A strategy for the millennium;Sport in Scotland

26th January 1996 at 00:00
Charlie Raeburn, chairman of Scottish Schools Sports, puts the case for after school clubs.

Since the teachers' industrial action in 1985, the educational establishment has chosen not to debate the delivery of a comprehensive extra-curricular programme for all children. George Robertson, Labour's shadow Scottish Secretary, described this recently as a "conspiracy".

Meanwhile, many schools in the independent sector have continued to nurture and develop such opportunities. It is a fundamental part of their provision.

In the state sector, pressure has been building for parallel opportunities for all our young people. The National Council for School Sport in England and Wales and Scottish Schools Sports north of the border have lobbied both the education and sporting establishments for the past seven years to recognise the potential benefits and find ways to support this aspect of schooling.

Last year, the Government published two reports which declare their purpose is to develop school sport (Raising the Game, covering England and Wales, and Scotland's Sporting Future). A report by the Inspectorate on physical education recognised sport's contribution to ethos and advocated that headteachers acknowledge their responsibility for provision.

We are making progress, but virtually no new finance has been identified to support and improve conditions for those volunteering involvement in extra-curricular sport. However, there are ways forward. One of the most interesting arises from the network of after-school, supervised homework clubs where students can add leisure programmes to their studies.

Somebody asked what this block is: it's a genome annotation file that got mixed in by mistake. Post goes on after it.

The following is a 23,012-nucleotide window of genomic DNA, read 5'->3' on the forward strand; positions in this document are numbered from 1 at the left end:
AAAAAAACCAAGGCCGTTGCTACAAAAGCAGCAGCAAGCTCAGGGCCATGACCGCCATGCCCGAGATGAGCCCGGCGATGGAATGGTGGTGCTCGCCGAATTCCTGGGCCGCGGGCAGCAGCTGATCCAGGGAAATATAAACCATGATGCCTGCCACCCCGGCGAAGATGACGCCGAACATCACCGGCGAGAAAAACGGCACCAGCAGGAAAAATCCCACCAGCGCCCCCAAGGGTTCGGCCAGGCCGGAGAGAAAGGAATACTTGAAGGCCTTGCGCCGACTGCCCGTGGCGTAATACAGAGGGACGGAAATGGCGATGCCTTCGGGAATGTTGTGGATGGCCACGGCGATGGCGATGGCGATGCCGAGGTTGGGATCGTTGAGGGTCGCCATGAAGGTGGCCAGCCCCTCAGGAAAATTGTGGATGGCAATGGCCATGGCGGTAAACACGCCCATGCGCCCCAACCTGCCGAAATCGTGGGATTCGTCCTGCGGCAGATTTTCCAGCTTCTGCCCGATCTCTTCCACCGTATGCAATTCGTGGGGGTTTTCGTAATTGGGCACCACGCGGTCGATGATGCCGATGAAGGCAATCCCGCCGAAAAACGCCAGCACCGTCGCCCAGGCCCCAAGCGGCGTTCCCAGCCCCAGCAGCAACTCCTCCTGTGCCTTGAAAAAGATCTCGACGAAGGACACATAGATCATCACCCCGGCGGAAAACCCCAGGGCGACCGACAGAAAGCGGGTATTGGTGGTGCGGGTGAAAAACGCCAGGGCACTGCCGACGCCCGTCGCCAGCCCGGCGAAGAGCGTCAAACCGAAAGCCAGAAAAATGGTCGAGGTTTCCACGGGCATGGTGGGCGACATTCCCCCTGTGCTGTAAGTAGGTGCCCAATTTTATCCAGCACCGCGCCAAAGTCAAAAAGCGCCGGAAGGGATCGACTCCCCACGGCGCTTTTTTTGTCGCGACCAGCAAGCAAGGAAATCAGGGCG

Early research indicates significant improvements in exam performance. This model should be developed and enhanced.

If there is substantial progress on the academic front, musical and sporting talents should be fostered. If young people are entitled to the best academic opportunities, equally they should be entitled to the best extracurricular opportunities. It is a dual strategy familiar to the independent sector.

A concentration on after-school activities in school would be economically and socially acceptable, make the best use of facilities and allow children opportunities in their local community. And in the long term there are important advantages to society in terms of a healthier lifestyle by encouraging more consistent and active involvement in sport and leisure.

It is surely unrealistic to expect parents to transport their children seemingly to the ends of the earth in pursuit of their chosen sport or activity. The average youngster may well have problems travelling on public transport to other communities. Some may lack the confidence. So their local school is the best venue. Most are well equipped and the support of qualified staff could be available.

A developed programme of activities could also play a major part in after-school care. How many places are safe and secure for children to play or practise? Funding is a problem, as it is with homework clubs, but schools and authorities have found ways to set them up and keep them going. It is a matter of priorities.

Other countries in Europe have developed similar schemes, some of which encourage parents to pay the cost of provision, while others in the same scheme, have made no contribution at all. Can we persuade government to develop an imaginative programme of after-school opportunities for youngsters of all ages?

Meanwhile, an ageing volunteer force of teachers continues to offer some activities and by way of reward are offered their bus fare to turn up on Saturdays, which, of course, is subject to tax.

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